I’m a fan of Google+. There are so many great things about it and the more time I spend there, the more handy things I find.
This post is long because I hope it’s a one-stop shop for all things Google+. It’s sort of an addendum to the What is Author Rank? series and provides tips to make the most of Google+ and Author Rank. The best way to use it is to use it as a reference. Digest a little at a time, lest you get overwhelmed.
Still not convinced Google+ is a big deal?
Here’s what Google’s former CEO Eric Schmidt has said (emphasis mine):
Within search results, information tied to verified online profiles will be ranked higher than content without such verification, which will result in most users naturally clicking on the top (verified) results. The true cost of remaining anonymous, then, might be irrelevance.
I hope the example I shared in part 1 of What is Author Rank? was enough to convince you of the benefit of Author Rank. If not, here are even more…
Why spend time on Google+?
- Participation on G+ may help build your Author Rank (click the link to see what I mean).
- You’ll be ahead. Social media sites come and go, but given Google’s internet presence, Google+ is very likely to stick around for a while.
- Your G+ posts are indexed and often show up in search results. In fact, AJ Kohn says “the speed in which Google+ posts are indexed is incredible, sometimes showing up within minutes of being published.”
- A lot of people think there isn’t much happening on Google+, but that’s not really the case. It’s the 2nd most actively used platform. Yep, more active than Twitter, Pinterest, LinkedIn, Pinterest and even YouTube.
- Google+ is different than other social media networks. I love this explanation from Google+ Helper: “Facebook helps you to keep in touch with the people you already know, Google+ helps you to get in touch with the people you want to know.” And I love Mike Elgan’s take.
- Be a (sort of) early adopter (it’s been around a little while). I hear from a lot of people who feel discouraged that they are jumping on the blogging bandwagon so late. It’s harder and harder to stand out in the blogosphere when there are millions of blogs. Get active on Google+ now. It has been ignored by many bloggers. THIS IS YOUR CHANCE to jump into something before the masses do.
- It might result in even more search results. “If a user returns to the search results after reading an author-tagged search result for a certain period of time, Google will add three additional links to similar articles from the same author below the originally clicked link.” More on this in Google Confirms Hidden Benefit Of Authorship: Bonus Links After A Back-Button Click and here too.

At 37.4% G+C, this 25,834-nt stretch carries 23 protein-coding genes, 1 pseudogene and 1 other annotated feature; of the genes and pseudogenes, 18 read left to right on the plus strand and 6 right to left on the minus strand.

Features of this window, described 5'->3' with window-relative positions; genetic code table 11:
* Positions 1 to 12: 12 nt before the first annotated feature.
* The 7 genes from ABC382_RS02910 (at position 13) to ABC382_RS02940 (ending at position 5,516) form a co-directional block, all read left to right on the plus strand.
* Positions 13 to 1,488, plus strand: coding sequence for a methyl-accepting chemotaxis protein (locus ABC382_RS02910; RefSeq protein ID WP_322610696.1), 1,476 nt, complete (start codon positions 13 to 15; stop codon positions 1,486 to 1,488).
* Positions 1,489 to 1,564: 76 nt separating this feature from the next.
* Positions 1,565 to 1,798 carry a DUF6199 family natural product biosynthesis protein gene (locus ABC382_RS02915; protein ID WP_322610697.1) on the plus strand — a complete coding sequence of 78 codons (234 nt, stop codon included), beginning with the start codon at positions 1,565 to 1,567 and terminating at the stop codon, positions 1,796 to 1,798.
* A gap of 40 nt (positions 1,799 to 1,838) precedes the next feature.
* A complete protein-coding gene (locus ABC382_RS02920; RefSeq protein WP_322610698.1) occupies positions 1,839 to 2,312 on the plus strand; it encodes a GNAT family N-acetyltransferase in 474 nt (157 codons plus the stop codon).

Update: If you are totally new to Google+ and just want some basic info and tutorials about getting setup, I recommend the Google+ Help section. It’s got a lot of great info plus videos to help get you started.
If you still need help tackling the basics of setting up your account, I highly recommend What the Plus by Guy Kawasaki, the G+ master. It’s only $1 on Kindle and a good primer. Now let’s go. Remember, read just a few tips at a time.
First, the same social media rules apply to Google+ as to other social media platforms:
- Be engaging and helpful.
- Promote others. Share and +1 their stuff.
- Comment on posts.
- Experiment to find what days and times are best to post for you. Think of when your target audience (your ideal readers) are online and post then.
- Don’t put all your social media eggs in the G+ basket. Your blog should be your online home (preferably self-hosted so you have control of it). Google+, Facebook, Twitter and other social media platforms should only be places you visit.
I’ve heard a lot of people say Google+ confuses them. I’d like to propose that it’s not so different from Facebook. On Facebook, you “Friend” someone. On Google+ you “Circle” them. Then you check your news feed (indicated by the “Home” icon) and jump in.
I’ll repeat that quote from above because it’s great: “Facebook helps you to keep in touch with the people you already know, Google+ helps you to get in touch with the people you want to know.” In other words, Google+ will help you extend your reach–a great thing if you’re a blogger.
Circles allow you to organize the people you follow. I recommend you create circles according to interests (“photography,” “blogging,” parenting,” etc.). You do not have to be circled by someone to circle them yourself. You can learn more about circles here.
Wanna start by circling me? 🙂 Just hover over “Add to Circles” and choose a circle (or create a new one):
You can get this badge for your site here.
Don’t be afraid if you don’t know anyone
If you circled me above, you’re already ahead! 🙂
I love what Jaana Nystrom says,